April 25, 2017 / 10:05 AM / 4 months ago

Theresa May channels Margaret Thatcher in reverse

Britain's Prime Minister Theresa May speaks at the annual Conservative Party Conference in Birmingham, Britain, October 2, 2016.Toby Melville/File Photo

LONDON (Reuters Breakingviews) - Theresa May is shaping up to be like Margaret Thatcher, but in reverse. In the 1980s, Britain’s first female prime minister launched a swathe of market-friendly reforms which increased the country’s appeal for inward investment but made her unpopular with sections of the population. News that May’s Conservative Party will pledge to cap fuel prices in its forthcoming election manifesto suggests a fundamentally different set of priorities.

The problem with the UK energy market, as outlined in a Competition and Markets Authority report last June, is that customers often pay a fifth more than necessary because they don’t switch suppliers. Placing limits on gas and electricity bills would be a blunt tool, though. The conventional free-market analysis is that restricting market prices deters future investment in new supply, which can lead to higher rates in the long run.

May has two domestic factors working in her favour. While the CMA has rejected a broad price cap, there is broad political support for action that goes beyond giving consumers an incentive to switch. The opposition Labour Party proposed a cap during the previous election two years ago.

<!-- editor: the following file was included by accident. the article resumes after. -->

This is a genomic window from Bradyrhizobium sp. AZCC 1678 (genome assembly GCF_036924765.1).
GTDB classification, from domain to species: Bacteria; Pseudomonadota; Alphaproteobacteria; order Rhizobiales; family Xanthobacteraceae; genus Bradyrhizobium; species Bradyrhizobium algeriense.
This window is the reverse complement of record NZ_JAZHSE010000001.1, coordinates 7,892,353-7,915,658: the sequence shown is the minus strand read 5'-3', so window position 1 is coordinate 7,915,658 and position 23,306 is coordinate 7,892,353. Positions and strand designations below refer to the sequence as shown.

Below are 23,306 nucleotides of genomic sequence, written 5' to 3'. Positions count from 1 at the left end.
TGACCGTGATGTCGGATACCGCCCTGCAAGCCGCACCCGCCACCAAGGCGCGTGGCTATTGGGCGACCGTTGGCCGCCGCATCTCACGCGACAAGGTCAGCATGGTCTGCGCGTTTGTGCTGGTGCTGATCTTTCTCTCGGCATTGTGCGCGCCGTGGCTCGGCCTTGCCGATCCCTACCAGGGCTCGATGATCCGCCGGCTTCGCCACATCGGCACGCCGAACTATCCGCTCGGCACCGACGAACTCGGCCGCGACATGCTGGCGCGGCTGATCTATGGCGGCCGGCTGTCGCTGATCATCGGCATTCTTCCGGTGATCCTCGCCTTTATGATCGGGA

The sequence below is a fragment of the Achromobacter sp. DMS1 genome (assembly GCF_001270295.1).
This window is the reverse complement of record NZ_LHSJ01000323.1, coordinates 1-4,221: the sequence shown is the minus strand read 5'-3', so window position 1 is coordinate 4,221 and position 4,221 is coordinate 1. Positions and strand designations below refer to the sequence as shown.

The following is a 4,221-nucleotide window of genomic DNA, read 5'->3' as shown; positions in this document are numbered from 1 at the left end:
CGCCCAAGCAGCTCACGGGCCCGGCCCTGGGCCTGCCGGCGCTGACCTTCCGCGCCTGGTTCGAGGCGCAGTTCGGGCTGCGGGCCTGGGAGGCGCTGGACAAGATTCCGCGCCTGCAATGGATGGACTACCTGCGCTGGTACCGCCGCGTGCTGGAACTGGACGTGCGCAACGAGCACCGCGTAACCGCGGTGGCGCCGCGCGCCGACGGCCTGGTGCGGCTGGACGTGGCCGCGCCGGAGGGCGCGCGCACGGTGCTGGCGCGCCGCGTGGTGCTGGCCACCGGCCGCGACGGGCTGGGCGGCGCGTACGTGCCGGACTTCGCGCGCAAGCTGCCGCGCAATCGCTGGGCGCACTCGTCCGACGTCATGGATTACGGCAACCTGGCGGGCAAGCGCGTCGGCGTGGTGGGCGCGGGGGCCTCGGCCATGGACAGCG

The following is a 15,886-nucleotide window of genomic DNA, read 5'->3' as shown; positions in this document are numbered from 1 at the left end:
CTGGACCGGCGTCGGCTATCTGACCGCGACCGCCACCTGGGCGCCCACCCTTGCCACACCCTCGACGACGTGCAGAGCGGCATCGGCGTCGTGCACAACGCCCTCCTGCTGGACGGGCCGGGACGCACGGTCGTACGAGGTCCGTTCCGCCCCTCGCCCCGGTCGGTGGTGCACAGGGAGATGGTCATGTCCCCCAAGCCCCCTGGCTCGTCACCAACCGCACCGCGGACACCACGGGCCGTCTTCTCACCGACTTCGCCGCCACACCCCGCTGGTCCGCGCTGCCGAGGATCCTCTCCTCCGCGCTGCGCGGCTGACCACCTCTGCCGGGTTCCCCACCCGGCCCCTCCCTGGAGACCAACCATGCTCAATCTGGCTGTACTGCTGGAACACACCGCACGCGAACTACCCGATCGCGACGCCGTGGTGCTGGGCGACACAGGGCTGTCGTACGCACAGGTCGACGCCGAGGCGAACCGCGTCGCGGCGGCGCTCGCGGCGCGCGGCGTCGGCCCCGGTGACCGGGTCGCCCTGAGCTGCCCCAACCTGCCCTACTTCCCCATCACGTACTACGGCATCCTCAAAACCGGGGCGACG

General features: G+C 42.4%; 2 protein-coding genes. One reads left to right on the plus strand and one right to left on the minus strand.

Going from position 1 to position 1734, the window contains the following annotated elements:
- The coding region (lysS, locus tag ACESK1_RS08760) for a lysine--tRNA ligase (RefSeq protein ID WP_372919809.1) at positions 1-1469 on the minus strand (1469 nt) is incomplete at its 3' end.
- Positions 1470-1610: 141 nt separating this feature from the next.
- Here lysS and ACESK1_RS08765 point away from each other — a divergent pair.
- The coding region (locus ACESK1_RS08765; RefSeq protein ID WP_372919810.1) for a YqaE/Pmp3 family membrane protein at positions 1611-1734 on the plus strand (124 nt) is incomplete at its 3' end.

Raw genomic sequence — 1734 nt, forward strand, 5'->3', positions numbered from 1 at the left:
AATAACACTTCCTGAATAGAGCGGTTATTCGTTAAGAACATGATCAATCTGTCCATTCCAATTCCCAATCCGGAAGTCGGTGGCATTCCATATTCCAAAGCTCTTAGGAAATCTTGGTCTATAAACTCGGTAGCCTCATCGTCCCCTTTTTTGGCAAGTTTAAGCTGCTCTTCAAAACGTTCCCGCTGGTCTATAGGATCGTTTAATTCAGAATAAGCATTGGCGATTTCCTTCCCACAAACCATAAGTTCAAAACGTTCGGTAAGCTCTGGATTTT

The other is that May has already signalled a more interventionist approach. The vision outlined in her party conference speech last October was much less starry-eyed about the benefits of free markets than Thatcher's.

The wider problem is that acts of even justified populism might conflict with May’s post-Brexit vision of a “Global Britain”. Thatcher’s approach – shutting down unproductive industries and privatising previously state-owned companies – helped Britain's economy recover and attract foreign investment.

May’s stance makes less sense. Subsidies, public intervention and even an increase in state ownership won’t automatically mean foreign capital stops flowing into Britain. But the UK’s persistent current account deficit makes it more vulnerable to a snapback if global investors take fright at a more interventionist state. If May’s tinkering with energy prices is indicative of her broader approach, she could find this out the hard way.

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